Part of the most recent update from the firelines by Prof. Menachem Kellner of University of Haifa may be a good illustration of the old saw that anyone who believes all the stories about the Besht is a fool, but anyone who believes none of them is a kofer:
Now comes a story almost too good to be true. The Rabbi of Nir Etzion (my friend, colleague and also doctoral student) told me that the fire approached the village on several occasions on Shabbat, from different directions, and each time it stopped at the eruv (=legal fiction “fence” which enables observant Jews to carry in public areas on the Sabbath)! Nir Etzion was spared direct fire damage, but the nearby youth village of Yemin Orde (named after Orde Wingate) suffered great damage and he hopes to be able to help them recover. One of our good friends has grandchildren living there (they are teachers in the school) and their home is still standing, but only barely: collapsed roof, massive water damage – and they are among the lucky ones!
The story, if true, is an example of what we have experienced throughout history. Even at times that we were engulfed in the flames of charon af, we were able to see inexplicable signs of hashgacha peratis at work. That always provided hope from among the embers.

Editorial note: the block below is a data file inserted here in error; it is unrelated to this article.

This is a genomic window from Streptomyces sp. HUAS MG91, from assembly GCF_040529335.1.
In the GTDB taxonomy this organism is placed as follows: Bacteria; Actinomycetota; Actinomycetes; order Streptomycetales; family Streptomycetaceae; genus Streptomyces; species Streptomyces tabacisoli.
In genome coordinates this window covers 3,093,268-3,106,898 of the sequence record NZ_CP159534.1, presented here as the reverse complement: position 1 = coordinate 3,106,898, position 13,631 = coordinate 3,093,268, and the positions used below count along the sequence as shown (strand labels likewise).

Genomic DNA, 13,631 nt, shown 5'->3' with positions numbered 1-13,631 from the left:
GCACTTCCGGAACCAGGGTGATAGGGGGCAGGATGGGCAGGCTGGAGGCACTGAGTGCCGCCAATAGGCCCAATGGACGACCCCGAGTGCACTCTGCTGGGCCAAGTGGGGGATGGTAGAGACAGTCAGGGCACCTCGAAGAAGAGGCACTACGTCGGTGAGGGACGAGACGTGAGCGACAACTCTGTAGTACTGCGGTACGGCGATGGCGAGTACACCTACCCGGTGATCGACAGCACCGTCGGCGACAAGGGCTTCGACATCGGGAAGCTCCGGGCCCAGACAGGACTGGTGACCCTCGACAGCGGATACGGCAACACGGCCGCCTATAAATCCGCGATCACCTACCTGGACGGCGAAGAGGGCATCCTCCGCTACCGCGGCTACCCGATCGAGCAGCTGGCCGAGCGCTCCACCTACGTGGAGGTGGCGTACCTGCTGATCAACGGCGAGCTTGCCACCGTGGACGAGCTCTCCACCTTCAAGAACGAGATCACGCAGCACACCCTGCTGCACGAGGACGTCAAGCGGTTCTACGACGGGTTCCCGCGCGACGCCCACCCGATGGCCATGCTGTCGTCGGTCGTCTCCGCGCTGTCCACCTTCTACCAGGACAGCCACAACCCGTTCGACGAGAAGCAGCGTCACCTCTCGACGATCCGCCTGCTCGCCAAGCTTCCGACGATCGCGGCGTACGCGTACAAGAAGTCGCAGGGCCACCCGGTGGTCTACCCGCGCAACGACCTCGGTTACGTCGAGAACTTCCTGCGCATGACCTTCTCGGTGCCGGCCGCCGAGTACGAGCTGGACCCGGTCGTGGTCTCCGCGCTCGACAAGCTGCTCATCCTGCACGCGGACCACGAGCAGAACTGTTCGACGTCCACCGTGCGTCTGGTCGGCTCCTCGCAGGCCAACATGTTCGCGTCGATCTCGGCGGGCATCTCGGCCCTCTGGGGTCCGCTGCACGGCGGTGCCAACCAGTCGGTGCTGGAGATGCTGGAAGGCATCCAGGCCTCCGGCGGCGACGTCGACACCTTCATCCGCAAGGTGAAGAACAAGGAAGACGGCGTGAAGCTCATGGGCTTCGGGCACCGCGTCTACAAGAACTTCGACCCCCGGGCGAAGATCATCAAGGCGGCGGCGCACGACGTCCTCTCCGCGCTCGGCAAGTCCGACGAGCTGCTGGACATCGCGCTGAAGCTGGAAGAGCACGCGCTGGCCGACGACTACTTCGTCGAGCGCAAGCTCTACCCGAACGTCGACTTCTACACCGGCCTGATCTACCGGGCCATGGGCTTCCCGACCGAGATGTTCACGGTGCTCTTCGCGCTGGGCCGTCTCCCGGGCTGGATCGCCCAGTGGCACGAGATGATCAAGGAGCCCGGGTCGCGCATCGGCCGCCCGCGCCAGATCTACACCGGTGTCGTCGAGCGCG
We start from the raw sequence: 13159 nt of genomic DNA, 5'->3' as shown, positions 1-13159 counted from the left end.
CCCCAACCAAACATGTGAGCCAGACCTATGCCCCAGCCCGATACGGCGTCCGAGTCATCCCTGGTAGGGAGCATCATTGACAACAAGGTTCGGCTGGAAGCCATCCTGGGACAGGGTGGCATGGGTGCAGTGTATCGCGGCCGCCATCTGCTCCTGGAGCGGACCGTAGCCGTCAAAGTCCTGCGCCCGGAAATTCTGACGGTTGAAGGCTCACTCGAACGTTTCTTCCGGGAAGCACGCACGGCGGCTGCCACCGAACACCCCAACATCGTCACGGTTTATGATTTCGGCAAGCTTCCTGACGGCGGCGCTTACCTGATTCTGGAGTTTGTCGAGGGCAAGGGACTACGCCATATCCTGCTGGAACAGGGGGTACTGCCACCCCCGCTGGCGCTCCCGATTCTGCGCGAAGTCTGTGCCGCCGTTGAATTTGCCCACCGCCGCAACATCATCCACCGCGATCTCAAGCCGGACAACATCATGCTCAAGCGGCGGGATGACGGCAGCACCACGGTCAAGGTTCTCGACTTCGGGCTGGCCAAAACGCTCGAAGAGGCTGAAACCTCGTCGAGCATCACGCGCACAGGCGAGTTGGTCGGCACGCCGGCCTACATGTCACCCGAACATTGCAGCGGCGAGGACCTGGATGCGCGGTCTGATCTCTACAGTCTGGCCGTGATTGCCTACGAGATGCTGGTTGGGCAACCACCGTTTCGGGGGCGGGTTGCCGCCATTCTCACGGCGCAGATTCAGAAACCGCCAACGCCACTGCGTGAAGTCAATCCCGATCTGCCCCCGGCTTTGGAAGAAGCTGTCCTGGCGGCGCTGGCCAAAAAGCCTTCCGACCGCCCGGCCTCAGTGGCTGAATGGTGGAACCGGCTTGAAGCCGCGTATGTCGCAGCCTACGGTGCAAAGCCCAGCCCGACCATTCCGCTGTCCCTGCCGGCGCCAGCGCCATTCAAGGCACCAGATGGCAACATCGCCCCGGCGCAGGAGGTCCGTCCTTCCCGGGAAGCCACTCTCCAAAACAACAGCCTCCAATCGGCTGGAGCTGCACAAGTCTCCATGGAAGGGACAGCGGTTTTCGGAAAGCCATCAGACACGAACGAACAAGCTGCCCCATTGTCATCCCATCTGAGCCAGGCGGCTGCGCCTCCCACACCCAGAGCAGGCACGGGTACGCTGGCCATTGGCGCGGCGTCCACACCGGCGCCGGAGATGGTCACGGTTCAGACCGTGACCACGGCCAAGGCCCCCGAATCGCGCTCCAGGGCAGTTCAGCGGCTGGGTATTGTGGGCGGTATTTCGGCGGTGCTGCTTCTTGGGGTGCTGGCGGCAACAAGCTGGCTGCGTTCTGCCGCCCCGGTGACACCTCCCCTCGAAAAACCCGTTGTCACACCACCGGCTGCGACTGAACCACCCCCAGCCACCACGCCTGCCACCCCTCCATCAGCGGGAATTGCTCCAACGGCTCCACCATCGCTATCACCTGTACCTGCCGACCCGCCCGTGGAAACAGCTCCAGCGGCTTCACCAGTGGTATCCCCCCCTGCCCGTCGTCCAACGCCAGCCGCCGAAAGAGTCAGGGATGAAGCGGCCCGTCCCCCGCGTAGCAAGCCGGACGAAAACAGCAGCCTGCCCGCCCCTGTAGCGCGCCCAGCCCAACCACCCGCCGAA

The story is significant in yet another way. My friend Menachem Kellner and I see eye to eye on many important matters. Two areas in which we do not agree at all happen to be two areas closest to his heart: how to approach Rambam, and what Orthodox Jews must believe. It is a testimony to his tolerance and general cheerfulness that he puts up with me. More importantly, in a time of bears dueling on YouTube about emunah, we have become aware of a hardening of antipodal positions. Some on the more conservative side look with suspicion or disdain upon people at the other end of the skepticism/emunah peshutah spectrum. (These feelings are paralleled on the other side, but for different reasons.) Do the “frum maskilim” really believe in HKBH the way we do? Are they so mired in their devotion to laws of nature, predictability, and reason that they have room left for the Hand of the Divine doing the unpredictable?
The answer, of course, is that bnei Yisrael are ma’aminim bnei ma’aminim. Even when we differ in important principles adherence to the bedrock demands of halacha, much of that emunah in HKBH and His providential attention to our needs is alive and well across a wide swath of Orthodox Jews. Yehi ratzon that the tragedy, as so often happens, will bring at least some of us closer together.